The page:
Jewish Fantasy Literature
Dr. John C. Reeves
Office hours: T 2:30-3:30; or by appointment
‘Do not believe anything that is written in the Chronicles of Moses! More generally, I say to you that any writing not authored by a prophet or a Sage reliant upon tradition is unreliable, and also if it contains things which contradict established knowledge, such as the Book of Zerubbabel or the Book of Eldad ha-Dani or something similar to them!’ – Abraham Ibn Ezra, Perush ha-Torah to Exod 2:22.
Course description: Rebel angels. A red-headed monster born from a rock. Wizards who fly through the air. A seductive succubus. Outwitting the Angel of Death. Protective talismans. Flesh-eating giants. The walking dead. A wonder-working shepherd’s crook. Beasts whose tears pool into raging torrents of fire. Curing a flatulent princess. What connects these different fabulous characters, objects, and motifs? They all are part of the constructed dreamscape of Jewish imaginative literature emanating from late antiquity and the Middle Ages. This course studies a representative sampling of tales and treatises that foreground the fantastic, the monstrous, and the uncanny in a variety of postbiblical Jewish texts. Attention will also be devoted to the methodological issues involved in learning to appreciate midrash and to think with demons, monsters, and other weird and wonderful stuff. All the texts we study will be in English; special accommodations will be made for those who want to study the texts in their original language(s).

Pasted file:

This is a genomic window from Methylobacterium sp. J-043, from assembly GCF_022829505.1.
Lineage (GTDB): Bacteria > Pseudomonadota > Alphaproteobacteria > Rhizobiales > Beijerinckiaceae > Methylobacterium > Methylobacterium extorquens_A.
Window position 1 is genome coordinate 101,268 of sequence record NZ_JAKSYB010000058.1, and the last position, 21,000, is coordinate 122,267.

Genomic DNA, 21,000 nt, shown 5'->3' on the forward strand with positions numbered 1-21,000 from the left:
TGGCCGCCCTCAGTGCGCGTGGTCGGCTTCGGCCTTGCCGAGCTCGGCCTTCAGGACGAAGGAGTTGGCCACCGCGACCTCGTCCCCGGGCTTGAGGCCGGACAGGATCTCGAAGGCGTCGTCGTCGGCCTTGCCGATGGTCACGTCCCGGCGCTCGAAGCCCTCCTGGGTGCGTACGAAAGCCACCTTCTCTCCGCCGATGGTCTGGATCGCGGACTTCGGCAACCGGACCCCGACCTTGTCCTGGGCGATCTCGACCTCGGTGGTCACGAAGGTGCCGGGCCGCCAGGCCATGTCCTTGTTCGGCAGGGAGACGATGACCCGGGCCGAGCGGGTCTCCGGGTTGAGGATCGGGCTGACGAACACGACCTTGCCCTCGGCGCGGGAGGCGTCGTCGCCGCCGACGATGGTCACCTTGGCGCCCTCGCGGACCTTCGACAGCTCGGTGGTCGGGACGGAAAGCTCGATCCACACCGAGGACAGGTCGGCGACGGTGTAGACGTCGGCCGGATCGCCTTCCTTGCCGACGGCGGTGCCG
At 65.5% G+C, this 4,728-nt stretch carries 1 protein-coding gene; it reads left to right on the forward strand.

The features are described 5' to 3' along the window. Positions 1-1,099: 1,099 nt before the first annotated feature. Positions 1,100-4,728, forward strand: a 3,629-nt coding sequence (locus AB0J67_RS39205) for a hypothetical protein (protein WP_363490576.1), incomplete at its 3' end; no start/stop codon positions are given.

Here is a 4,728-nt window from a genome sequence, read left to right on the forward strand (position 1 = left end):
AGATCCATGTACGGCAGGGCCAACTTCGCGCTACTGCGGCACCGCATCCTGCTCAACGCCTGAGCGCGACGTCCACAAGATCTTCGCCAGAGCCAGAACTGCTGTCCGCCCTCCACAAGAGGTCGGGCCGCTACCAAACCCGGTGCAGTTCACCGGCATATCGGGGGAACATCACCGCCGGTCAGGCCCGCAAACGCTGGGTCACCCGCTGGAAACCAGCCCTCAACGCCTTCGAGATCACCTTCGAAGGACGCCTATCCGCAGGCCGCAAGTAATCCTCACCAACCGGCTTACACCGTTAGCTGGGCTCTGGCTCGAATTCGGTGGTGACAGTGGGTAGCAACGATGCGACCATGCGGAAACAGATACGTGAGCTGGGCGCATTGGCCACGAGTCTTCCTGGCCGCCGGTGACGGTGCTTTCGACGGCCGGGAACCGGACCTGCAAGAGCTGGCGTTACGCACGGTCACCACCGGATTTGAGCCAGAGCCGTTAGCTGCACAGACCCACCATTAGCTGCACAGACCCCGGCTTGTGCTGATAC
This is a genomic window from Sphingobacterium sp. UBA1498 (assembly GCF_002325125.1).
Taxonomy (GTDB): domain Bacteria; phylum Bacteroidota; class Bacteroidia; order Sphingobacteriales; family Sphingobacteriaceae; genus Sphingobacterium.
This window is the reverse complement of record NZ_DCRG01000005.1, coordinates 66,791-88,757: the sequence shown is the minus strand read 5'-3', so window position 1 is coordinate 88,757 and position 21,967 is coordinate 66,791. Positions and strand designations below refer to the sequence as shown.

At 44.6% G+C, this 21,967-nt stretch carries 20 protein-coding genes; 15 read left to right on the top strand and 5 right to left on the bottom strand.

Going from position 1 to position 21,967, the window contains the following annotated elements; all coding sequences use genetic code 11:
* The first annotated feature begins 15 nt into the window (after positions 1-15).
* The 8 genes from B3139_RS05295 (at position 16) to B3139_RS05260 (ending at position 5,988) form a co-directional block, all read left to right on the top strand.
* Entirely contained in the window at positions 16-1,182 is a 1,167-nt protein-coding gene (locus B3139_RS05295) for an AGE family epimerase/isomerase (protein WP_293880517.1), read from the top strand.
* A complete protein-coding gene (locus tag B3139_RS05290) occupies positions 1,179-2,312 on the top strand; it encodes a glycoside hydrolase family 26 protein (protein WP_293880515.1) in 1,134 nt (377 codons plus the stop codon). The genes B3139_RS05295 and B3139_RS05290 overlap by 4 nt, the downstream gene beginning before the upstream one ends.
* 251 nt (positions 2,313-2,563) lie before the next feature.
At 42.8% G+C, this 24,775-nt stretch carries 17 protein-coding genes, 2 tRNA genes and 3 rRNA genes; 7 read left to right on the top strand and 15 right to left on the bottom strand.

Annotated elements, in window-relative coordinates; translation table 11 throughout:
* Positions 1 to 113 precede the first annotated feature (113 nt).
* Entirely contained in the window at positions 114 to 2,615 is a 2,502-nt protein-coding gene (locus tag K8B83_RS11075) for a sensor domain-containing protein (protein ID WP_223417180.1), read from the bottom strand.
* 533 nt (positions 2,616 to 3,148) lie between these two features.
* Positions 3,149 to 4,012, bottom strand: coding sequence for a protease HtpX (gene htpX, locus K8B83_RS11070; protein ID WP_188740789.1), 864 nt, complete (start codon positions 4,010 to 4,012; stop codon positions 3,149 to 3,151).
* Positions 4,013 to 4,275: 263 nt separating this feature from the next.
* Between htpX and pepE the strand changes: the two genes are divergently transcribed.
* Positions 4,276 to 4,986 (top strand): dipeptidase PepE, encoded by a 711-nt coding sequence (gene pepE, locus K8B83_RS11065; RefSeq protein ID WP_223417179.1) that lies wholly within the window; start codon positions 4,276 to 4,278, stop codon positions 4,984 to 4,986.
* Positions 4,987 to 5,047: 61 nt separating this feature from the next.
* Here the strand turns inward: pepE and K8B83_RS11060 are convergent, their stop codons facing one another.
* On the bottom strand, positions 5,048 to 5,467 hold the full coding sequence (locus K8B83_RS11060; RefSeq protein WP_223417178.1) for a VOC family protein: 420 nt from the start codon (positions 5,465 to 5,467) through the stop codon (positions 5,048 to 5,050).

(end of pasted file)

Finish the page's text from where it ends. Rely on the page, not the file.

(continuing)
Texts: Web links to some of the primary texts we will read are available on the course website. Other texts will be distributed by the instructor either in class or electronically as needed. The following textbook must be purchased:
Howard Schwartz, Tree of Souls: The Mythology of Judaism (Oxford: Oxford University Press, 2004).
a. Readings. The nature of this course entails a significant amount of close reading and reflection both within and outside of class. Students are responsible for completing the reading assignments (outlined below or assigned in class) in a timely manner. Every student must read and critically engage portions of Bible, other scriptural and parascriptural works, commentaries, testimonia, folktales, myths, legends, and travel narratives which have been englished from texts originally written in Hebrew, Aramaic, Syriac, Mandaic, Greek, Latin, Coptic, Arabic, Persian, Ethiopic, and various medieval European vernaculars. Critical engagement with a select set of secondary readings authored by modern theorists, analysts, and historians is also required.